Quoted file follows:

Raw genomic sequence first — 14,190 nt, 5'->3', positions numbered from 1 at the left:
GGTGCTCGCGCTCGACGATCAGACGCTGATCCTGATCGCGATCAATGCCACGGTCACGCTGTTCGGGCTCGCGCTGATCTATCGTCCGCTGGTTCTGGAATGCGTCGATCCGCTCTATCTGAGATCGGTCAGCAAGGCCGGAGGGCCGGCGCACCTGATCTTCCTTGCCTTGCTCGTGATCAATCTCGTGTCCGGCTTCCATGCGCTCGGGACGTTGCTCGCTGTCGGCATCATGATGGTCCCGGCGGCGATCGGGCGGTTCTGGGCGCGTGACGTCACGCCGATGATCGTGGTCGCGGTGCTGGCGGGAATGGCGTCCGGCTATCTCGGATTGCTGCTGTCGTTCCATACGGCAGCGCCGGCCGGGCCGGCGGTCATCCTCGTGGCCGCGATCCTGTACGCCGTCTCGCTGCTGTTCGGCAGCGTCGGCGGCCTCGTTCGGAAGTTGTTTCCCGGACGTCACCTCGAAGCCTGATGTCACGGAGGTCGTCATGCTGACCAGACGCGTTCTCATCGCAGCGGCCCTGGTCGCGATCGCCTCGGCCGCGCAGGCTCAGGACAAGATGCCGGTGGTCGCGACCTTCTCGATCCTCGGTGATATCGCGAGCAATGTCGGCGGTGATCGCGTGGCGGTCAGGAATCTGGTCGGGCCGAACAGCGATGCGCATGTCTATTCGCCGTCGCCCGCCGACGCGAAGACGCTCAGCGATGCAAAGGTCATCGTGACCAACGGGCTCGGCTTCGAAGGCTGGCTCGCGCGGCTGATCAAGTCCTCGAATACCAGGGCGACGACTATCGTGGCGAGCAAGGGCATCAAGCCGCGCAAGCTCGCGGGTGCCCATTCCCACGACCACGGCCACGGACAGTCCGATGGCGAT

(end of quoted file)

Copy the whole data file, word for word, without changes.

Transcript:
Raw genomic sequence first — 14,190 nt, 5'->3', positions numbered from 1 at the left:
GGTGCTCGCGCTCGACGATCAGACGCTGATCCTGATCGCGATCAATGCCACGGTCACGCTGTTCGGGCTCGCGCTGATCTATCGTCCGCTGGTTCTGGAATGCGTCGATCCGCTCTATCTGAGATCGGTCAGCAAGGCCGGAGGGCCGGCGCACCTGATCTTCCTTGCCTTGCTCGTGATCAATCTCGTGTCCGGCTTCCATGCGCTCGGGACGTTGCTCGCTGTCGGCATCATGATGGTCCCGGCGGCGATCGGGCGGTTCTGGGCGCGTGACGTCACGCCGATGATCGTGGTCGCGGTGCTGGCGGGAATGGCGTCCGGCTATCTCGGATTGCTGCTGTCGTTCCATACGGCAGCGCCGGCCGGGCCGGCGGTCATCCTCGTGGCCGCGATCCTGTACGCCGTCTCGCTGCTGTTCGGCAGCGTCGGCGGCCTCGTTCGGAAGTTGTTTCCCGGACGTCACCTCGAAGCCTGATGTCACGGAGGTCGTCATGCTGACCAGACGCGTTCTCATCGCAGCGGCCCTGGTCGCGATCGCCTCGGCCGCGCAGGCTCAGGACAAGATGCCGGTGGTCGCGACCTTCTCGATCCTCGGTGATATCGCGAGCAATGTCGGCGGTGATCGCGTGGCGGTCAGGAATCTGGTCGGGCCGAACAGCGATGCGCATGTCTATTCGCCGTCGCCCGCCGACGCGAAGACGCTCAGCGATGCAAAGGTCATCGTGACCAACGGGCTCGGCTTCGAAGGCTGGCTCGCGCGGCTGATCAAGTCCTCGAATACCAGGGCGACGACTATCGTGGCGAGCAAGGGCATCAAGCCGCGCAAGCTCGCGGGTGCCCATTCCCACGACCACGGCCACGGACAGTCCGATGGCGAT